Really. Guys. We Can Do Better.


Every year, Radio Ink salutes America’s best program directors. It’s a major undertak­ing, headed by Editor-in-Chief Ed Ryan and a review board of dedicated programming professionals. For weeks, they cull through and carefully evaluate hundreds of nominations, finally determining the 50 who are “the cream of the crop.”

So I always feel like I am opening an Oscar envelope when the list arrives. But this time it hit like a ton of bricks. I scanned the names — and then I found myself taking another look — and then I started to count. 1,2,3,4,5. Out of 50, only five women. For me, it was déjà vu, harking back over 20 years to when I was interviewed as a general manager about the lack of female program directors.

It seems that not much has changed. The sad truth is that while more women have climbed the ranks to general and sales management roles in our industry, they are still few and far between on the programming (and technical) side of the table.

And it would appear that the bigger players are not taking a lead in this area. I asked Ed for a breakdown of nominations from the top radio groups. While all of them submit a healthy roster of names, as many as a dozen from some, the most female PD nominations from any single group was a mere two!

Richard Harker at Harker Research estimates that there are almost 4,000 stations programming some form of AC, Country or Top 40, all formats that “would be naturals for women.” But the percentage of female PDs even in these formats is probably in the single digits.

As Harker points out, “The normal pattern is for PDs to first be jocks. The industry has always had a very high proportion of male jocks, with most stations having a single female on the whole staff. With smaller staffs, the female jock was the first to be cut, so the pool of female jocks is much smaller. The alternative is to hire female PDs with little on-air experience. A PD does not need a lot of on-air experience to be a good PD (I was one), but today there are few off-air PDs. Many if not most pull an airshift. It creates a conundrum. We’re not hiring enough female jocks, so the chance of finding ones that have the talent to become PDs is very small.”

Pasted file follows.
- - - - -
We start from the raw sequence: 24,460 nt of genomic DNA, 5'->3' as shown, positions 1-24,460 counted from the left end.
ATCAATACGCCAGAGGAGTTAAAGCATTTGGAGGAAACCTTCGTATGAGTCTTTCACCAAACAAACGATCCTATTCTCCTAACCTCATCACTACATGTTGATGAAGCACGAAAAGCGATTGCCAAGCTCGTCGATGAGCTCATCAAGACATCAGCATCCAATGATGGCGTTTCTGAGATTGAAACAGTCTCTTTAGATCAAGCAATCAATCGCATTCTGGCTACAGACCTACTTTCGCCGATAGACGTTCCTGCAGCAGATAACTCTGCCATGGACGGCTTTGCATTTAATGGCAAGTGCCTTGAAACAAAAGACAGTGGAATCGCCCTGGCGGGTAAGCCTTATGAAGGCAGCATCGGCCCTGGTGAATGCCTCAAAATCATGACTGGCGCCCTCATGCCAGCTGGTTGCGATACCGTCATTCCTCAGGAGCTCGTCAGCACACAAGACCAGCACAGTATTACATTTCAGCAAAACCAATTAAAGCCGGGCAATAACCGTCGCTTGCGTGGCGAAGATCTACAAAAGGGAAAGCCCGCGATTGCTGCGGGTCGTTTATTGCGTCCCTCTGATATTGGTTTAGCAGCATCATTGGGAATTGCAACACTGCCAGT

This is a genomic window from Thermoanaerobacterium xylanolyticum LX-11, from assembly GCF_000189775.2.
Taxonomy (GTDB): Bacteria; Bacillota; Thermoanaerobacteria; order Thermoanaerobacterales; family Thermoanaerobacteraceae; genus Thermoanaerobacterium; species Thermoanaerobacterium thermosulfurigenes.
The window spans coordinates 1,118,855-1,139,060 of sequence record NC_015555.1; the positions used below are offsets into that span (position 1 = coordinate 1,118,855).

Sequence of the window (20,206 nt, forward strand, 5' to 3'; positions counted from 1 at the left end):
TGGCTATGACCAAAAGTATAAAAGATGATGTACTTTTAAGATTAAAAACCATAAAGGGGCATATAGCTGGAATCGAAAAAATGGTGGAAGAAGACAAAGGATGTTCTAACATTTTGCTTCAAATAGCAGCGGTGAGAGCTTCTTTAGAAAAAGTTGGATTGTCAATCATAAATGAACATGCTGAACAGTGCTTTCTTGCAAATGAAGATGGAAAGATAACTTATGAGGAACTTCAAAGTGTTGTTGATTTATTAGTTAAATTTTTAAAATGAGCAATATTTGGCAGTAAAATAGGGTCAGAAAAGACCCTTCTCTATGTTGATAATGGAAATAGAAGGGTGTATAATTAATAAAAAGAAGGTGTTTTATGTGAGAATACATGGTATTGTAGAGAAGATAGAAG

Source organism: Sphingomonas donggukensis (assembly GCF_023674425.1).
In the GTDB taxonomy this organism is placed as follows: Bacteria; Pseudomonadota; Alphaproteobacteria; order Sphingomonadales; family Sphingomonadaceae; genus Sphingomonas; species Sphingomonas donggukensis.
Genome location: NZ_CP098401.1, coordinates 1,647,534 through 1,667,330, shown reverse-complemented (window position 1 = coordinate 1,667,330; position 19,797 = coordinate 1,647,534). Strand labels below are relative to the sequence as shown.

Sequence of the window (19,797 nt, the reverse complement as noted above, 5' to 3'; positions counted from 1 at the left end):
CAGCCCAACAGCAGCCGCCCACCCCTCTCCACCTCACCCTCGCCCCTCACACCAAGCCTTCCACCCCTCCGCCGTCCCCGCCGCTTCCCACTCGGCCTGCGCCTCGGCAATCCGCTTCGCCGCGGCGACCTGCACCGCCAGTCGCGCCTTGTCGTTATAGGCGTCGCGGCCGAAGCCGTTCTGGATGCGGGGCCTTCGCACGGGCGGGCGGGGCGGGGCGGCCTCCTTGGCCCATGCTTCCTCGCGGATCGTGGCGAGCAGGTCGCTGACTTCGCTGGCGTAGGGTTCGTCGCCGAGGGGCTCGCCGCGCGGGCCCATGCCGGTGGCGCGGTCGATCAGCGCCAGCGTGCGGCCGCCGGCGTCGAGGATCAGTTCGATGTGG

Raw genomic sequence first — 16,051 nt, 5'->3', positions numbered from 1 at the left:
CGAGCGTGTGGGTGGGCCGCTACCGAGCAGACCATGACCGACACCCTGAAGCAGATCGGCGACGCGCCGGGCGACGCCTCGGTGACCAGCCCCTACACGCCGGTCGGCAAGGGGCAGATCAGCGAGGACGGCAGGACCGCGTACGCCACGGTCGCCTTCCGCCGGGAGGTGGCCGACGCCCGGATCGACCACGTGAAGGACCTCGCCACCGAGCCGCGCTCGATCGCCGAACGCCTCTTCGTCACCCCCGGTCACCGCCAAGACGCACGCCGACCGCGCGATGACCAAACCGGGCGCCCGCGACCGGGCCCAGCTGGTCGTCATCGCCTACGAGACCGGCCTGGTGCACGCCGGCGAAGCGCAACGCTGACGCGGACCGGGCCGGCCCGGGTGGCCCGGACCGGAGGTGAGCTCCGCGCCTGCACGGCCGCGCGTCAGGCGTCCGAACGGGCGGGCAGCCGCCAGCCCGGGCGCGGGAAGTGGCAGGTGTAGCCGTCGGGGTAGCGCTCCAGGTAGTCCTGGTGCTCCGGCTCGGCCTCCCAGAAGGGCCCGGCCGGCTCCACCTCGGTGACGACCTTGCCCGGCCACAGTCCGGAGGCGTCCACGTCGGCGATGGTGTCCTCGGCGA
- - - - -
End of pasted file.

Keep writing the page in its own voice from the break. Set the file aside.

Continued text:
So, in 2016, there are still very few female program directors. Women have not been able to climb the programming ladder in the same way they have in sales and general management. What can be done to change that? How could — and should — more doors be opened to those talented women who aspire to cre­ate, nurture, and manage the heart and soul of a radio station, its on-air content? I sought out several of this year’s female honorees for their perspective.

Leslie Whittle, program director of Houston’s KRBE, had this to say. “There aren’t many female program directors for women to emulate. I believe we often do a poor job of showing our co-workers what being a program director is.

“We need to be more inclusive. I feel in some ways being a woman helped me because I began my career working for an inclusive program director, John Roberts, in Austin. He and his team sought my input because they wanted a female perspective (made sense for a station target­ing women!). Then John took the time to mentor me. He believe d mentoring was important. We all should.”